For there to be a legally binding agreement there needs to be consideration: an act or a promise given by one party, in exchange for the act or a promise given by another party: ‘if you sell me your car, I will give you £1,000’.
Consideration must be sufficient – quality
Most acts or promises are capable of being ‘consideration’ in the sense that the law recognises them as having the right quality i.e. they will be sufficient to be treated as ‘consideration’. But not all acts or promises have this sufficient quality. These examples fell on the wrong side of the line (for public policy reasons), namely a promise:
- to provide ‘natural love and affection’ (undesirable, if not impossible, for the law to enforce such matters),
- ‘to stop complaining about being disinherited’ (as above),
- to perform a public or legal duty (one is expected to do this without the duty having legal force). However, going beyond the strict confines of a public or legal duty may constitute consideration. (1)
Consideration need not be adequate – quantity
The law of contract is not concerned with whether X has struck a good or bad deal with Y. In other words, the amount or quantity of consideration is irrelevant to contract formation. The principle behind this common law approach is that contracts are voluntarily entered into and that this freedom to act should be respected and given legal force. (2)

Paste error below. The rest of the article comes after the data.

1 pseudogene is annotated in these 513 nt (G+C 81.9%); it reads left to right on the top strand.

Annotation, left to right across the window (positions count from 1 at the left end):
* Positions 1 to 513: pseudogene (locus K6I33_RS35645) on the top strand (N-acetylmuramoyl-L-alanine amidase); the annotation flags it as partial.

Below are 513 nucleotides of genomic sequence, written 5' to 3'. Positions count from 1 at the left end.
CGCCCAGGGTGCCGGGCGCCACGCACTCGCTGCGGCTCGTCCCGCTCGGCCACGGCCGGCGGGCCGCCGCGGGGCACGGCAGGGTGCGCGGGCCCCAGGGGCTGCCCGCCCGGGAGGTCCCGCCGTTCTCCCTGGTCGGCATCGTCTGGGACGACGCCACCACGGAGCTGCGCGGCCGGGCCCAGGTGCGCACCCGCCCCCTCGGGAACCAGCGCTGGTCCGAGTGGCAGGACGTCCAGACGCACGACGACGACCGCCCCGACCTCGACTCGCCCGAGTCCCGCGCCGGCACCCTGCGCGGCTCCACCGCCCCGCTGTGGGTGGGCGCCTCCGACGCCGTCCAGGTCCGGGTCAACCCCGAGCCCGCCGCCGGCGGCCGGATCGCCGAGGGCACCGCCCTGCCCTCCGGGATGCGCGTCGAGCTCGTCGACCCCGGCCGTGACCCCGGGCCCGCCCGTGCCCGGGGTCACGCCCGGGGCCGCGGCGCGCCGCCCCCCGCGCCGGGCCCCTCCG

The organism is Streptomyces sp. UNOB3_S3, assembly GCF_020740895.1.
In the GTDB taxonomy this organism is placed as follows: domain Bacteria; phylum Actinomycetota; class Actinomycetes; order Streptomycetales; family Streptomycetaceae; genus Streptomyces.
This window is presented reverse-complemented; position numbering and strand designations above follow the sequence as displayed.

With some contracts the consideration is said to be a peppercorn as in ‘a peppercorn rent’: a consideration that has almost no economic value.
Past consideration is not good consideration
Good consideration: X agrees to mow Y’s lawn whilst he is away in August – for £50.
Past consideration: X agrees to mow Y’s lawn whilst he is away in August – without charge, but simply because they are good friends. However, on returning from holiday Y agrees to pay X £50.
In the former case there is good consideration in the sense that X performed the act for consideration (£50). X can sue Y if he does not pay him £50. In the latter case there is past consideration in the sense that X performed the act gratuitously (because they are good friends) and Y’s agreement is not legally binding, because X did not give good consideration for it.
(1) Ward v Byham  1 WLR 496 and Williams v Williams  1 WLR 148 where Lord Denning’s view that mere performance of a legal obligation (to look after a child) was good consideration, was not accepted by the majority. However, the majority had little difficulty that the mother in each case had agreed to do more than the legal obligations and hence that there was good consideration. See discussion in Williams v Roffey  EWCA Civ 5.
(2) Chappell v Nestle  AC 87, HL.